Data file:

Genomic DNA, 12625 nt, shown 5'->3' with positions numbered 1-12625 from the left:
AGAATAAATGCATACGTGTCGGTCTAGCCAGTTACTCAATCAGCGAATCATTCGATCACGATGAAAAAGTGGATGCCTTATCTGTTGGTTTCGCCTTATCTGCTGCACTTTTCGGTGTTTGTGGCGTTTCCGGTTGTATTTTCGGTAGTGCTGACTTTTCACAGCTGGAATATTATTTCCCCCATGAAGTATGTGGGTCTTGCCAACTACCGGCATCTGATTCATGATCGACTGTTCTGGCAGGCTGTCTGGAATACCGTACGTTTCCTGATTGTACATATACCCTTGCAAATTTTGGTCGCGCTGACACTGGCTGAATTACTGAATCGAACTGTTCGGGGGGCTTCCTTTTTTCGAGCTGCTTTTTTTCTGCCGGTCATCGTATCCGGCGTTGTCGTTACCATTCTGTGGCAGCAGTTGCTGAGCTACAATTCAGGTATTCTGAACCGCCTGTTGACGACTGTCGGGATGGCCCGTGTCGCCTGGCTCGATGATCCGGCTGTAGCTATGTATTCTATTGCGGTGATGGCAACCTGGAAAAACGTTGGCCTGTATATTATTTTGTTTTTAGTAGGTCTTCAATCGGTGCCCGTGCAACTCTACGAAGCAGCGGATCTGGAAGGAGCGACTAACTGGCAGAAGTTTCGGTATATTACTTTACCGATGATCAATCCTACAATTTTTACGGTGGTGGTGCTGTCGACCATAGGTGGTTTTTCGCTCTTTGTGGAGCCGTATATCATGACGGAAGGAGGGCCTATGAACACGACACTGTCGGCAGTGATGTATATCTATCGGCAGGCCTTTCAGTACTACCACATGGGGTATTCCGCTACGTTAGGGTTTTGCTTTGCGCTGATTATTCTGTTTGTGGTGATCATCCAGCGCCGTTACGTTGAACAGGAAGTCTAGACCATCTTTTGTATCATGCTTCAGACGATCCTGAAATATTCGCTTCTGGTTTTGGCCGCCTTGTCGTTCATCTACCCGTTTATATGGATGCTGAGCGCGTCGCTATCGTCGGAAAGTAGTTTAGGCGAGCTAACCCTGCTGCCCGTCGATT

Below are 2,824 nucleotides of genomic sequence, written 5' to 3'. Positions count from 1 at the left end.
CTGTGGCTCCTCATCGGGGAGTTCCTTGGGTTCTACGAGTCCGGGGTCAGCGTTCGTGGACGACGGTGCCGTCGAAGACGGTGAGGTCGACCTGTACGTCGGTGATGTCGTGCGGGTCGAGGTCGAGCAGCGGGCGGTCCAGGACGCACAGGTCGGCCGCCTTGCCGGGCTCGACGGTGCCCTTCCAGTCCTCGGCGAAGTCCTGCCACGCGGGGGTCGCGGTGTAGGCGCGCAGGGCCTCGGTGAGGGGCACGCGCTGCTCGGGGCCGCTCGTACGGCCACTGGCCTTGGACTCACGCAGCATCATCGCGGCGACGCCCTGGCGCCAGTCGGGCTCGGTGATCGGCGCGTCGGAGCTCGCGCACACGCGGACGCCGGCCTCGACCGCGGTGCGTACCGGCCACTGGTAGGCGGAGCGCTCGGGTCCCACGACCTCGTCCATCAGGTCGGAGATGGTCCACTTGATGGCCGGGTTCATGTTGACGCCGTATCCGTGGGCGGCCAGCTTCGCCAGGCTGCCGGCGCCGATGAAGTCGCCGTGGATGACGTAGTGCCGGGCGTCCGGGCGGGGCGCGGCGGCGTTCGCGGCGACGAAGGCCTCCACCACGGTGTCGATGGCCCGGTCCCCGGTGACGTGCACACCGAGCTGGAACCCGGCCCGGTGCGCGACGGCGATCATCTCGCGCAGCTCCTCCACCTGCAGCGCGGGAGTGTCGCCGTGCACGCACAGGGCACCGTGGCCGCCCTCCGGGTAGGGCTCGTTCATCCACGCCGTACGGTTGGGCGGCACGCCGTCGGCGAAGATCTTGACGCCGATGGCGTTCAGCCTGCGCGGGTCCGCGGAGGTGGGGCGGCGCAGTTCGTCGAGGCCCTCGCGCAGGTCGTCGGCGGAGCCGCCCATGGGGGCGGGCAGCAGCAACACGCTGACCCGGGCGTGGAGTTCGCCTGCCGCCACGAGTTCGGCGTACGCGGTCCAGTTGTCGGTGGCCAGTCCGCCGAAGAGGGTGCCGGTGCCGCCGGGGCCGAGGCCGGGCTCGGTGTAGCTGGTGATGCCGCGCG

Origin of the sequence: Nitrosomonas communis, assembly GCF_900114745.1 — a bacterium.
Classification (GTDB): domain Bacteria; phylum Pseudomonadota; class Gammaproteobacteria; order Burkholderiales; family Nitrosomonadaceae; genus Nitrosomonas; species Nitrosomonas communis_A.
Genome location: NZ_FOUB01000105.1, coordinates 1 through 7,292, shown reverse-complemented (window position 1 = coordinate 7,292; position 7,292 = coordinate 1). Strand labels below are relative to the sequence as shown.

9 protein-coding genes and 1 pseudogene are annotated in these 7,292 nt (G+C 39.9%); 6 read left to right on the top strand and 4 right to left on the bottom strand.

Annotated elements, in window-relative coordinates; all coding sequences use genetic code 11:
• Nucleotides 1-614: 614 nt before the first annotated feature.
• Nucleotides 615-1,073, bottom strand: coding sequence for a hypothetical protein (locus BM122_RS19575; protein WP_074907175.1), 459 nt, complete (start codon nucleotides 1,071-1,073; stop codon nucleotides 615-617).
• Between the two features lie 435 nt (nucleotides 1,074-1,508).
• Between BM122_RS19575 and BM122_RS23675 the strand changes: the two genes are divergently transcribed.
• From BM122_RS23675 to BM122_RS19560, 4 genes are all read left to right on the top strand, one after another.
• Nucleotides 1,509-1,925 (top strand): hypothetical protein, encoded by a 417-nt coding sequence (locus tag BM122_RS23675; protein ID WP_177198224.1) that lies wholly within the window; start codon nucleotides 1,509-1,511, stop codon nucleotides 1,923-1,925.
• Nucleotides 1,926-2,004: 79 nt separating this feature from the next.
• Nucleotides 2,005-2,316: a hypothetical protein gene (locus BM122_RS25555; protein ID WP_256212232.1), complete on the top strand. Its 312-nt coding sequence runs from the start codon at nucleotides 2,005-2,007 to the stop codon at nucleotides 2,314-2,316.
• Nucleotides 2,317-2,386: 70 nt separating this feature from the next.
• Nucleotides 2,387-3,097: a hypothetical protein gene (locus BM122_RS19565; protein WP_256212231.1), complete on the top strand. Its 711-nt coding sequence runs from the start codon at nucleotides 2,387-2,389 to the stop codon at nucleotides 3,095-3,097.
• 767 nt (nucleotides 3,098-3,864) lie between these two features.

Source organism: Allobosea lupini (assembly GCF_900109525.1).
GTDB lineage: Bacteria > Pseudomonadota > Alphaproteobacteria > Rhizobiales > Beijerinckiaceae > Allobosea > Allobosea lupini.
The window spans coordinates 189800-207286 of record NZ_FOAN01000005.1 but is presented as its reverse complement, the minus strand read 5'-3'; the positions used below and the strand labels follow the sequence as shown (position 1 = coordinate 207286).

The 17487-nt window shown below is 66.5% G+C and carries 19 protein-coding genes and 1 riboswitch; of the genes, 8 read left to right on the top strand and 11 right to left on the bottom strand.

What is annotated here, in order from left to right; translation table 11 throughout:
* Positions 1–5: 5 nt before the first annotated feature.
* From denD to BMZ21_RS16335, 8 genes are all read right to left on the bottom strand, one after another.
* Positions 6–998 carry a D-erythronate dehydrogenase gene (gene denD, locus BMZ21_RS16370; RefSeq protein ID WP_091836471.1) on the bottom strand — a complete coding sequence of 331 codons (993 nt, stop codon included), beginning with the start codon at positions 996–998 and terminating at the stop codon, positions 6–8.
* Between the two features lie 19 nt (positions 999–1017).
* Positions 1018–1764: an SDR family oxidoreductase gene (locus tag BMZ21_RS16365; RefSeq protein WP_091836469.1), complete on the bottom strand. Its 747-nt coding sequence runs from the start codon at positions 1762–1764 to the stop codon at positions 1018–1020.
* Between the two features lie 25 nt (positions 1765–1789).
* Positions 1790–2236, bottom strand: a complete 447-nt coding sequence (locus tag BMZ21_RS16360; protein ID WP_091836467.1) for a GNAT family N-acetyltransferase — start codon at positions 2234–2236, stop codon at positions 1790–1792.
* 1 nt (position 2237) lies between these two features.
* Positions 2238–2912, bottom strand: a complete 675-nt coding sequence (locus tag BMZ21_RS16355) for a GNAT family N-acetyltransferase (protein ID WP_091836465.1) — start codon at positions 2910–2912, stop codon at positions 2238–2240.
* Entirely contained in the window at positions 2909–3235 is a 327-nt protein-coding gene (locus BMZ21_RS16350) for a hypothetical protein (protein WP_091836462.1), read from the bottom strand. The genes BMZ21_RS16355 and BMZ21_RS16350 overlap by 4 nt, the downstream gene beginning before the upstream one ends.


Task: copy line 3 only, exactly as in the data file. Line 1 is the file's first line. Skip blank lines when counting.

Below are 2,824 nucleotides of genomic sequence, written 5' to 3'. Positions count from 1 at the left end.